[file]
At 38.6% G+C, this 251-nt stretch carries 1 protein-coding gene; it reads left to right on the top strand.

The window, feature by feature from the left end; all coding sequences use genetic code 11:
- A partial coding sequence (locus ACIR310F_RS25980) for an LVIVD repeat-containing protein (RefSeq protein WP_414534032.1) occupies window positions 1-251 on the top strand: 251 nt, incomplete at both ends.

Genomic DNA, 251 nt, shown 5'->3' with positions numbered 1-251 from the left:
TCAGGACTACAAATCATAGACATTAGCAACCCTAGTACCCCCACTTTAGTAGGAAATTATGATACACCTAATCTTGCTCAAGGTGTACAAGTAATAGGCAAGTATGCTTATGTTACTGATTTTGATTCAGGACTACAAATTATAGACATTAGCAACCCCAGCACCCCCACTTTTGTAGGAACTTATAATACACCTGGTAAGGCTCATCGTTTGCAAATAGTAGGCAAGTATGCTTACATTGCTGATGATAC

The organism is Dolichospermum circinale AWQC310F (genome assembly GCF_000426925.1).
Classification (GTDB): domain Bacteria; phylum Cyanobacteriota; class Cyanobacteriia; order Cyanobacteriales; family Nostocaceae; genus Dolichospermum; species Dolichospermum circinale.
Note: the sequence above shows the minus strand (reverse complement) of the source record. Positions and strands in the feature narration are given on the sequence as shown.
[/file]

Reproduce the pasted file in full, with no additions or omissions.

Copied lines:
At 38.6% G+C, this 251-nt stretch carries 1 protein-coding gene; it reads left to right on the top strand.

The window, feature by feature from the left end; all coding sequences use genetic code 11:
- A partial coding sequence (locus ACIR310F_RS25980) for an LVIVD repeat-containing protein (RefSeq protein WP_414534032.1) occupies window positions 1-251 on the top strand: 251 nt, incomplete at both ends.

Genomic DNA, 251 nt, shown 5'->3' with positions numbered 1-251 from the left:
TCAGGACTACAAATCATAGACATTAGCAACCCTAGTACCCCCACTTTAGTAGGAAATTATGATACACCTAATCTTGCTCAAGGTGTACAAGTAATAGGCAAGTATGCTTATGTTACTGATTTTGATTCAGGACTACAAATTATAGACATTAGCAACCCCAGCACCCCCACTTTTGTAGGAACTTATAATACACCTGGTAAGGCTCATCGTTTGCAAATAGTAGGCAAGTATGCTTACATTGCTGATGATAC

The organism is Dolichospermum circinale AWQC310F (genome assembly GCF_000426925.1).
Classification (GTDB): domain Bacteria; phylum Cyanobacteriota; class Cyanobacteriia; order Cyanobacteriales; family Nostocaceae; genus Dolichospermum; species Dolichospermum circinale.
Note: the sequence above shows the minus strand (reverse complement) of the source record. Positions and strands in the feature narration are given on the sequence as shown.